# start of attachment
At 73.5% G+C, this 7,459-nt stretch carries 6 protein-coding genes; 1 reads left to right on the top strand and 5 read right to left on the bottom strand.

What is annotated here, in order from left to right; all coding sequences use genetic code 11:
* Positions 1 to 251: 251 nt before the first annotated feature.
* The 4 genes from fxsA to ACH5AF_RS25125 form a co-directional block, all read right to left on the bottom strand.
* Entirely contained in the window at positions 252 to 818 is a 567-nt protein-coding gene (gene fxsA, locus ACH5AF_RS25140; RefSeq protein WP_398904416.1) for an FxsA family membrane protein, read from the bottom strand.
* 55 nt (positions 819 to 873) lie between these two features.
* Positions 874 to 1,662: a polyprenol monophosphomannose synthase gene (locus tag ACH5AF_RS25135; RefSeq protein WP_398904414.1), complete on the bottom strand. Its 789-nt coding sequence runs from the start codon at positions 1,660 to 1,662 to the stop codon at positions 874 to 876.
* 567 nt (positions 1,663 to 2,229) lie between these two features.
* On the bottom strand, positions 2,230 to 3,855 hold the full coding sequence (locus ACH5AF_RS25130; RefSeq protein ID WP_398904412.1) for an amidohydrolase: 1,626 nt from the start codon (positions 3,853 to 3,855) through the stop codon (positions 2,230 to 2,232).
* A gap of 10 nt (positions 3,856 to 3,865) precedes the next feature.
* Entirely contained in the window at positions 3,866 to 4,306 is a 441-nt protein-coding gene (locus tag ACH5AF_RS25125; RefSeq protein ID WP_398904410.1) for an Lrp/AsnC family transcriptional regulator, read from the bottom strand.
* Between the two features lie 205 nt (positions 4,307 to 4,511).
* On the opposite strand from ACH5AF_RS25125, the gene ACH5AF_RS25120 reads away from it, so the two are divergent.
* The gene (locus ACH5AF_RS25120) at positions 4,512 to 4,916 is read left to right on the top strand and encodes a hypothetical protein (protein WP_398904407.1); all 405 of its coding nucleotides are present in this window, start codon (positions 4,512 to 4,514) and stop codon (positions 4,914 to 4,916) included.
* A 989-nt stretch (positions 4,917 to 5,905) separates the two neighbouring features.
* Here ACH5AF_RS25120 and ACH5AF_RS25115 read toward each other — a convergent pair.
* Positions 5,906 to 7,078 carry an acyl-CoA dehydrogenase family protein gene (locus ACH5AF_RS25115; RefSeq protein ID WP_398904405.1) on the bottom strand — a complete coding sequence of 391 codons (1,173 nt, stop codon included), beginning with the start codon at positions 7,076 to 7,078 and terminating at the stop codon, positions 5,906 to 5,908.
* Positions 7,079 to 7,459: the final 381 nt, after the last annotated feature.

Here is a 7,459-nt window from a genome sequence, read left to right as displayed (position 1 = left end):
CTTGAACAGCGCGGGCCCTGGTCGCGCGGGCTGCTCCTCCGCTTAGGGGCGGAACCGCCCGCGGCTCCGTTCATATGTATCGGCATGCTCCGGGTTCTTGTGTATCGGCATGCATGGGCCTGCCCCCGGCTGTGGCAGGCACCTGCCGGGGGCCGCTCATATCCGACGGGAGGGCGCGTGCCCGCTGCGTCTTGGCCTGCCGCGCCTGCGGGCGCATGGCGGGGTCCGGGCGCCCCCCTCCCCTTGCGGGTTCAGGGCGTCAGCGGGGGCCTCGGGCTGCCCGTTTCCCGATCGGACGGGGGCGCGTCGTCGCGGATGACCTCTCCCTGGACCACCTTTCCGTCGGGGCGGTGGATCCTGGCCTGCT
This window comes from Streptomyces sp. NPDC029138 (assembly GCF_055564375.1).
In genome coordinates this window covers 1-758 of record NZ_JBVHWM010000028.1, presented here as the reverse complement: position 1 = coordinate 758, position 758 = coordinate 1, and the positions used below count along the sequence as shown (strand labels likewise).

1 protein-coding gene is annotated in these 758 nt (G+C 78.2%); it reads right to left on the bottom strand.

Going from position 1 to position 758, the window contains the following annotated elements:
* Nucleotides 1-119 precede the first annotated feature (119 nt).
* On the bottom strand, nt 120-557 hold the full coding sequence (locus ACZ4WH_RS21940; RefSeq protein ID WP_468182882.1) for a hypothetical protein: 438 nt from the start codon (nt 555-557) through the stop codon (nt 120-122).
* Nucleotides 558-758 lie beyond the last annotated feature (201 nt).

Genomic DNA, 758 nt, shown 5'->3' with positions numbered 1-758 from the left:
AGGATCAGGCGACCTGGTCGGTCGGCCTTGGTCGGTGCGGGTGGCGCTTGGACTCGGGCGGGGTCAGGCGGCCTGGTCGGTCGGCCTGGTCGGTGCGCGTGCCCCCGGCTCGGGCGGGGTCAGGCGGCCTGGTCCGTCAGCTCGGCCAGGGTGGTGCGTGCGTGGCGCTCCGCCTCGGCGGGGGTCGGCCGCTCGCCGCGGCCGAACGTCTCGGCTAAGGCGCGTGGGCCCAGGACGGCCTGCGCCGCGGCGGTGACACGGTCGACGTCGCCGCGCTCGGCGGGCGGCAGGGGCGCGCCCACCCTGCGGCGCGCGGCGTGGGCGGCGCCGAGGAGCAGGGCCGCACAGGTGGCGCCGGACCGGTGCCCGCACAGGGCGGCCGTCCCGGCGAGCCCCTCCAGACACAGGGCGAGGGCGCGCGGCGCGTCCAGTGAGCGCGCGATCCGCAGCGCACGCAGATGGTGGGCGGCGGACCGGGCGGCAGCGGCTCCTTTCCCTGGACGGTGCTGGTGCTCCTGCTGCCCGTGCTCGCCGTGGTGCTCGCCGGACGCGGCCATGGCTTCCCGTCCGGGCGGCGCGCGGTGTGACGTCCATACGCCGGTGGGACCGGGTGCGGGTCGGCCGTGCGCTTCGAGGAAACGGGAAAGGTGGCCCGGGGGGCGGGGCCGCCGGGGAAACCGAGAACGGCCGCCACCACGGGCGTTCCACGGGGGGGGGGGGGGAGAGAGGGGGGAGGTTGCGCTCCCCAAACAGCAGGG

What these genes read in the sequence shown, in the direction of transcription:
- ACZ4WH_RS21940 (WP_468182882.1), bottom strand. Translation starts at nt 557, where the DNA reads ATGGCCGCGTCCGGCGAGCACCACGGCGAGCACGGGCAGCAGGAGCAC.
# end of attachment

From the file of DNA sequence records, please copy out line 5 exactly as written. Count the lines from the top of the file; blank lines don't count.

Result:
* Entirely contained in the window at positions 252 to 818 is a 567-nt protein-coding gene (gene fxsA, locus ACH5AF_RS25140; RefSeq protein WP_398904416.1) for an FxsA family membrane protein, read from the bottom strand.